Four large Tbilisi-based international business associations sent an open letter to Parliamentary Chairman Irakli Kobakhidze and Acting Chairman of Legal Issues Committee Davit Matikashvili requesting the legislature to “refocus attention on broader judicial reform.”
In their letter of January 25, American Chamber of Commerce in Georgia, Business Association of Georgia, EU Georgian Business Council and International Chamber of Commerce of Georgia have joined their voices with other local and international non-governmental organizations in concern over the process of nomination of the Supreme Court candidates.
They have called upon the parliament “to quickly amend” the Organic law on the Common Courts in order “to develop specific qualification requirements for Supreme Court Judicial nominees and to define the fair, transparent and meritocratic rules for their nomination and appointment.”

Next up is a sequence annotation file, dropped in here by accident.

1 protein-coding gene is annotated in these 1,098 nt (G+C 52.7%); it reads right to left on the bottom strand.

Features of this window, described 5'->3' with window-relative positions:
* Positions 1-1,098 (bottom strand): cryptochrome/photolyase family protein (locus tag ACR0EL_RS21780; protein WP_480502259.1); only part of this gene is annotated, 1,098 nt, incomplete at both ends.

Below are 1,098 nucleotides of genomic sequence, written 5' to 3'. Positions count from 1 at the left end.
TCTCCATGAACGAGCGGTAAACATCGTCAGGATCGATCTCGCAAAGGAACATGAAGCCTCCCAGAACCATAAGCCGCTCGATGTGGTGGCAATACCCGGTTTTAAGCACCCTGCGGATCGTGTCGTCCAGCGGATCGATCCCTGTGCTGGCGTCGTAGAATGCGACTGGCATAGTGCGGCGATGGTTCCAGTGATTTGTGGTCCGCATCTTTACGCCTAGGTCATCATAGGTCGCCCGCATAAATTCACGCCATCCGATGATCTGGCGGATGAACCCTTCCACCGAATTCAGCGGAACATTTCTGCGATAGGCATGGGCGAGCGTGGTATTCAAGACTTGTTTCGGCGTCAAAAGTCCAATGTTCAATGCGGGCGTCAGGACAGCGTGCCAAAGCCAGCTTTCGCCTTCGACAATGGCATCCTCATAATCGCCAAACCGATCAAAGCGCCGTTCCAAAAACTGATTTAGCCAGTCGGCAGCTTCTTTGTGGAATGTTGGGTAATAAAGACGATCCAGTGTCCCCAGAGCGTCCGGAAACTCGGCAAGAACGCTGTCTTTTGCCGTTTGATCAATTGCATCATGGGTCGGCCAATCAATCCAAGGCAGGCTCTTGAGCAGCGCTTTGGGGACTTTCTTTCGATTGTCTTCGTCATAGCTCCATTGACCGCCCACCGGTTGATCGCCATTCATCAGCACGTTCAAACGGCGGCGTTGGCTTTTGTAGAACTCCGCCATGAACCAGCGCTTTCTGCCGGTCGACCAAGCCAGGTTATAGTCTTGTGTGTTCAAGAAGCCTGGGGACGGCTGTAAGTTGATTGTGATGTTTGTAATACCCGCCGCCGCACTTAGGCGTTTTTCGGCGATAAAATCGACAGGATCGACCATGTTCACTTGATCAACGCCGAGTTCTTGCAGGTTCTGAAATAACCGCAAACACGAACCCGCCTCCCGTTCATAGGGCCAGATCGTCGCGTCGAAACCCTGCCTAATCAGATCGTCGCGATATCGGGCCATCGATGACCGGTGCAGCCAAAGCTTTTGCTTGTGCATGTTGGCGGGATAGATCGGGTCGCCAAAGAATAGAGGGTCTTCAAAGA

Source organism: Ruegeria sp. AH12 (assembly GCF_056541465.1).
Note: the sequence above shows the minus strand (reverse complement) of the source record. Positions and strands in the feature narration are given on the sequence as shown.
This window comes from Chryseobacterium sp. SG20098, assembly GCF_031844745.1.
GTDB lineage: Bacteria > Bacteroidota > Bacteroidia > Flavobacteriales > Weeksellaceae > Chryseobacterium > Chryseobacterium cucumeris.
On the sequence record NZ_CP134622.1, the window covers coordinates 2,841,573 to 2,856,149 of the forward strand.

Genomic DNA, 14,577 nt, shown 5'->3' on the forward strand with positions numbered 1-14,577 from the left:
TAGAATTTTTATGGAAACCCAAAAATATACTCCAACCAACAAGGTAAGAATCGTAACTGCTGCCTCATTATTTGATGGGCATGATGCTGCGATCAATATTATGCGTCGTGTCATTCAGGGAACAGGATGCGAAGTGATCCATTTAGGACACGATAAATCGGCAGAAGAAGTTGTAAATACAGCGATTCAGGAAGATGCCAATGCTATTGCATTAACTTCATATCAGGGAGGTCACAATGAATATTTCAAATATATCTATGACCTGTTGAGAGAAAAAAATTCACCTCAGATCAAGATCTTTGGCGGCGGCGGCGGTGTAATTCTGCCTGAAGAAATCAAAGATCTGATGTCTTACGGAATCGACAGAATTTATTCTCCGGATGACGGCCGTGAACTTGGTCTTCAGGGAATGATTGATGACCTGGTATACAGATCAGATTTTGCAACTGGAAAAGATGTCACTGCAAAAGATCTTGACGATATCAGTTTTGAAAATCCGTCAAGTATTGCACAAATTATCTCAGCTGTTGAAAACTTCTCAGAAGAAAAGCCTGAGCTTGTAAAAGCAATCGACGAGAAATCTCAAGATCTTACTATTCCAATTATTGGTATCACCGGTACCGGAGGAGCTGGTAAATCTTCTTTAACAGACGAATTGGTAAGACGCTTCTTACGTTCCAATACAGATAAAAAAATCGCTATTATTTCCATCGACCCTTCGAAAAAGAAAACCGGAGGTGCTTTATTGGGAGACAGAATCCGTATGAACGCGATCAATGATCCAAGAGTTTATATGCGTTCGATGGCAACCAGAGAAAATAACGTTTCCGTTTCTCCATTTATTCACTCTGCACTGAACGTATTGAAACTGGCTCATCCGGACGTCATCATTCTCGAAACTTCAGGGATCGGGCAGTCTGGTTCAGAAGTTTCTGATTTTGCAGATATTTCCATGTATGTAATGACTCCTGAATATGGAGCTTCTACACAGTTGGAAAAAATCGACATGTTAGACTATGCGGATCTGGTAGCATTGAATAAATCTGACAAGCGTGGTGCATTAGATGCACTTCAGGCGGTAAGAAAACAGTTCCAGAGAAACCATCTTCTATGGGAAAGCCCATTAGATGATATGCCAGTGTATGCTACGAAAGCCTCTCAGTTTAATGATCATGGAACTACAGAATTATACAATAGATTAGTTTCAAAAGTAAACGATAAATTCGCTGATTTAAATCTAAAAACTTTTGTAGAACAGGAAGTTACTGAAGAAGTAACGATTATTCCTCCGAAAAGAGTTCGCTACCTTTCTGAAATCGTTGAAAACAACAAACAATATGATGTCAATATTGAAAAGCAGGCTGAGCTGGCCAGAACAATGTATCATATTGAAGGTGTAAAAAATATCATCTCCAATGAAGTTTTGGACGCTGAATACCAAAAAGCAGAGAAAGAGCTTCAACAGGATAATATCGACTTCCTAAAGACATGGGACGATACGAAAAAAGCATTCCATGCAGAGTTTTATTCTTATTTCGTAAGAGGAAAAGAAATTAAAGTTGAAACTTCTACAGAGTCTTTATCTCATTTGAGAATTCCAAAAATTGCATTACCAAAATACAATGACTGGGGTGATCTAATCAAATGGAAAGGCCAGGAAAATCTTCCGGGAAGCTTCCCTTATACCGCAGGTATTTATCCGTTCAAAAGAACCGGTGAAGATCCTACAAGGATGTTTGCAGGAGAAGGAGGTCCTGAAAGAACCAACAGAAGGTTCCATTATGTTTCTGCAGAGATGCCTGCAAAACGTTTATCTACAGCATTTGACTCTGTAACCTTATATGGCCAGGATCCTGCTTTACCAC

“The selection of Supreme Court judicial nominees, without a fair, transparent and predictable process reinforces the extremely negative perception of the Georgian judiciary and court system… This is not only bad for the country, but will undoubtedly have a negative impact on Georgia’s international reputation, the business environment and the country’s ability to attract investment,” the letter reads.
Based on the above mentioned, the business associations called on the Parliament to develop legislative and if necessary, constitutional amendments in a shortest period of time. “We stand ready to work with the Government and the Parliament in any way that we can to make sure that the process of selection and appointment of judges corresponds to the best international practices and the requirements of democracy and rule of law,” they said.
The copies of the open letter were also sent to Prime Minister Mamuka Bakhtadze, First Vice Speaker Tamar Chugoshvili and Secretary of the High Council of Justice, Giorgi Mikautadze.